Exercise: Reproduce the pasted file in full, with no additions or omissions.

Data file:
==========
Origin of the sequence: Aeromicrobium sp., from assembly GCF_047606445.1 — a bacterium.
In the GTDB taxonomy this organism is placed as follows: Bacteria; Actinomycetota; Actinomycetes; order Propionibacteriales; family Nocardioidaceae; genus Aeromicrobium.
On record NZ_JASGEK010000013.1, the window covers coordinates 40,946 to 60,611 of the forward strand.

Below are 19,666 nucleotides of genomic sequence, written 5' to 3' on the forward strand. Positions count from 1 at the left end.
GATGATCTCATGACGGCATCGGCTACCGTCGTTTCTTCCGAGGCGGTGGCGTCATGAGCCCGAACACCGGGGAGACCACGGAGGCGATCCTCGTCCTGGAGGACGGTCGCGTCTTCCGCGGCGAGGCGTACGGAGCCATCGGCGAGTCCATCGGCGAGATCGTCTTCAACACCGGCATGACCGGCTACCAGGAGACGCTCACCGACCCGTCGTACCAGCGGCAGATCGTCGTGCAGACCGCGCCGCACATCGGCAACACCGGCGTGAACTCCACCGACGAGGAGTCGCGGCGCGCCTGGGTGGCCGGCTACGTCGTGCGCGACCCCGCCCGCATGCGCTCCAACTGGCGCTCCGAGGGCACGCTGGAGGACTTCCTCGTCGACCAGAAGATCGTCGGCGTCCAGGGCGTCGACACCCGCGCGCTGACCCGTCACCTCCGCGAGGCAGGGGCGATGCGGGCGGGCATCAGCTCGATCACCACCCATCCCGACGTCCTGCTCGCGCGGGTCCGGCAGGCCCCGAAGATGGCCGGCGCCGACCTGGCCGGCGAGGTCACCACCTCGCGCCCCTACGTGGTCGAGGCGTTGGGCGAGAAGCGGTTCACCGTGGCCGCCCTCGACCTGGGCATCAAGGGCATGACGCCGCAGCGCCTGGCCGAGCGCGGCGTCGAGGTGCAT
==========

Origin of the sequence: Aeromicrobium sp., from assembly GCF_047606445.1 — a bacterium.
In the GTDB taxonomy this organism is placed as follows: Bacteria; Actinomycetota; Actinomycetes; order Propionibacteriales; family Nocardioidaceae; genus Aeromicrobium.
On record NZ_JASGEK010000013.1, the window covers coordinates 40,946 to 60,611 of the forward strand.

Below are 19,666 nucleotides of genomic sequence, written 5' to 3' on the forward strand. Positions count from 1 at the left end.
GATGATCTCATGACGGCATCGGCTACCGTCGTTTCTTCCGAGGCGGTGGCGTCATGAGCCCGAACACCGGGGAGACCACGGAGGCGATCCTCGTCCTGGAGGACGGTCGCGTCTTCCGCGGCGAGGCGTACGGAGCCATCGGCGAGTCCATCGGCGAGATCGTCTTCAACACCGGCATGACCGGCTACCAGGAGACGCTCACCGACCCGTCGTACCAGCGGCAGATCGTCGTGCAGACCGCGCCGCACATCGGCAACACCGGCGTGAACTCCACCGACGAGGAGTCGCGGCGCGCCTGGGTGGCCGGCTACGTCGTGCGCGACCCCGCCCGCATGCGCTCCAACTGGCGCTCCGAGGGCACGCTGGAGGACTTCCTCGTCGACCAGAAGATCGTCGGCGTCCAGGGCGTCGACACCCGCGCGCTGACCCGTCACCTCCGCGAGGCAGGGGCGATGCGGGCGGGCATCAGCTCGATCACCACCCATCCCGACGTCCTGCTCGCGCGGGTCCGGCAGGCCCCGAAGATGGCCGGCGCCGACCTGGCCGGCGAGGTCACCACCTCGCGCCCCTACGTGGTCGAGGCGTTGGGCGAGAAGCGGTTCACCGTGGCCGCCCTCGACCTGGGCATCAAGGGCATGACGCCGCAGCGCCTGGCCGAGCGCGGCGTCGAGGTGCAT